Schizophrenia and the immune system

Yukiharu Hadeishi YHADEISH at biomed.med.yale.edu
Sat Jan 23 20:08:01 EST 1993

In a previous article, jxj24 at po.CWRU.Edu (Jonathan Jacobs) says that:
> In a previous article, mitchm at casbah.acns.nwu.edu (Mitchell Maltenfort) says:
>>       I was recently watching a PBS "Frontline" on schizophrenia, and was
>>struck by an idea when it was mentioned that schizophrenics have certain
>>white blood cell abnormalities.  Is it possible that schizophrenia is an
>>autoimmune disease?
> ...
>It is an interesting question alright.  It certainly seems plausible
>enough, and god knows that there are about a zillion ways your immune
>system can turn on you when you least expect it.  And there are about
>a zillion more ways that your brain can unravel on you when you least
>realize it.

I couldn't agree more.  In fact, there are probably many more ways than a
merely a zillion for the immune system to go wrong--- but my understanding is
that it cannot be a conventional, plain vanilla, lymphocyte-mediated autoimmune
response, if schitzophrenia is an autoimmune-mediated disease.  I may very well
be wrong here, not being directly involved in research in this area, but my
understanding is that there are no post-capillary venules feeding into the
brain, and thus no way for immune cells to penetrate into brain tissue (don't
ask me how microglia do it; maybe they truly are resident monocytes...).  Since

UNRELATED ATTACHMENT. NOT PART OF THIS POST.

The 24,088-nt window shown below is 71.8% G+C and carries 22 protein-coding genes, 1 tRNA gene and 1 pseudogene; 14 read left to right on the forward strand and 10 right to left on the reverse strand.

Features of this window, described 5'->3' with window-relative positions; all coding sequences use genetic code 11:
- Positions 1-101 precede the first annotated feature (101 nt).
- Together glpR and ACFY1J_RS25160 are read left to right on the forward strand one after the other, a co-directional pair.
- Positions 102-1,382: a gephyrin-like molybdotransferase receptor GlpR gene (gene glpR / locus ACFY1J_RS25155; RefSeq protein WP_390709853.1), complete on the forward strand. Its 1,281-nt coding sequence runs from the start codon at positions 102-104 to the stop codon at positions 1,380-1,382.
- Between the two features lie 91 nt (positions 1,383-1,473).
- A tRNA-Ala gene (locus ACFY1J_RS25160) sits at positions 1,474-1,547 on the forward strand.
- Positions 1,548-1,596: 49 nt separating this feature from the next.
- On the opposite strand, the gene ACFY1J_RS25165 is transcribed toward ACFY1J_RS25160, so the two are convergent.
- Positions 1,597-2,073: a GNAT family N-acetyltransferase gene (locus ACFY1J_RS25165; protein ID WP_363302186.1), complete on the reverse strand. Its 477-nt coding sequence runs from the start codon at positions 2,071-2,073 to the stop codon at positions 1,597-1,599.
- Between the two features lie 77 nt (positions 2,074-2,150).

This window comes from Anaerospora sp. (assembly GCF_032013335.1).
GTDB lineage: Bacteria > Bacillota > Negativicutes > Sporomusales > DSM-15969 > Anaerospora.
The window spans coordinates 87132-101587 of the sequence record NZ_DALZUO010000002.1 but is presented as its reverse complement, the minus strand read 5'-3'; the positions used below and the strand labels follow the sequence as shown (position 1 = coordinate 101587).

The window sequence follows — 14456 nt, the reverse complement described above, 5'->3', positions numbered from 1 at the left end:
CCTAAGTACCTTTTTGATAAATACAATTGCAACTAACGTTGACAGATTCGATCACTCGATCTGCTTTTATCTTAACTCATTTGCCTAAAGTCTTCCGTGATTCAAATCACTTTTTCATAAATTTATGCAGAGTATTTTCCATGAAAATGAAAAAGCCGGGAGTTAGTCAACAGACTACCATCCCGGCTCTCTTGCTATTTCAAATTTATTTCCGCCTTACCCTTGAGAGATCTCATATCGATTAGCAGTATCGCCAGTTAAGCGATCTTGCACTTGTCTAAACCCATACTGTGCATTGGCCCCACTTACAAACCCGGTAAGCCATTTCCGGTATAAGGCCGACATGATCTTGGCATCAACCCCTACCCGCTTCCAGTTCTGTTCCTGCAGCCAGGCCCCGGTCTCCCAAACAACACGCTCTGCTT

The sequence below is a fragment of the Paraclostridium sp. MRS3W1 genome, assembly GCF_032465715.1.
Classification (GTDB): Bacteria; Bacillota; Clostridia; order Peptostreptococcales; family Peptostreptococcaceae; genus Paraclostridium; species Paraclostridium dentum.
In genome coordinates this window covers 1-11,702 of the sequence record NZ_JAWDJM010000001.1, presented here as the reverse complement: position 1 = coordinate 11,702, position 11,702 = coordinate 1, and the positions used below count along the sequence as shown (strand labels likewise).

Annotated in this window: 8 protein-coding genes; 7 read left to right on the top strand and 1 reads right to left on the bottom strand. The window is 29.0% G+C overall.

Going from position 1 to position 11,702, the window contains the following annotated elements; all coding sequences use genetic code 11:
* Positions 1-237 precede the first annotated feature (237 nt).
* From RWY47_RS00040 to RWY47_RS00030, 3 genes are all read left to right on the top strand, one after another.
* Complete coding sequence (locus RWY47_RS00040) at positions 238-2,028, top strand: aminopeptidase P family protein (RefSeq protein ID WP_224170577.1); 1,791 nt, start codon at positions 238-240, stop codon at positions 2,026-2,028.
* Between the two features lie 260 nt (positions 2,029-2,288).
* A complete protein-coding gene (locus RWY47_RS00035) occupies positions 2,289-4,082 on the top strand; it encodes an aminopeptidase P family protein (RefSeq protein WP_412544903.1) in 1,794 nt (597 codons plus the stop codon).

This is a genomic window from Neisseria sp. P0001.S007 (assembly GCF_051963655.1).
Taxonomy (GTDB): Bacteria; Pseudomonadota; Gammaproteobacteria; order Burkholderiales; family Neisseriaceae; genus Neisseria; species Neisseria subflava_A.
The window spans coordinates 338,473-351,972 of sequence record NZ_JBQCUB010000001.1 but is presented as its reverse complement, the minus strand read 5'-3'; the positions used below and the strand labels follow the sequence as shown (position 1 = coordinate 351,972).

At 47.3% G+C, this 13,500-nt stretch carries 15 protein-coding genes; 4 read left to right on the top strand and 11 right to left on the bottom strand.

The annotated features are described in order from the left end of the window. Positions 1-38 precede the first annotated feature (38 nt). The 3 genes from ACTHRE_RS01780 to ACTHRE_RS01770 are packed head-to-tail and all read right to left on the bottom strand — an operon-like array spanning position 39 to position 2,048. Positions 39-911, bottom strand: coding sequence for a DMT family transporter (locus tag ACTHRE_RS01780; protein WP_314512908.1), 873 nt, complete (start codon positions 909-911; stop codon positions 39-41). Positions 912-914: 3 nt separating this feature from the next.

lymphocytes are unable to cross the blood-brain barrier, there is no way
(within the current model, of course...  ;-)  ) for there to be an autoimmune

The fact that the brain is an immune-privileged area makes sense, from a
teleological perspective:  since the fine connectivity of the brain is
extremely important, and since most of your brain cells are no longer dividing
for most of your life, one cannot afford to have bloody wars going on in there,
pushing neurons this way and that, or worse, killing off neurons in the heat of
phagocytosis--- it would be a real mess.  We, meaning all life forms advanced
enough to have brains, are better off suffering from the occasional slow brain
virus than going through repeated inflammation responses and who knows what all
causing irreparable damage in the effort to save the brain from minor mishap.

Anyway, that's my understanding of the situation.  Please correct me if I am
wrong, all those who know more than I out there, I beg of you.

  -- yh.

Yukiharu "Yuki" Hadeishi   ---   Lurker at Large
Internet:  yhadeish at biomed.med.yale.edu
The Interdepartmental Neuroscience Program will have
absolutely nothing to do with any of my opinions...

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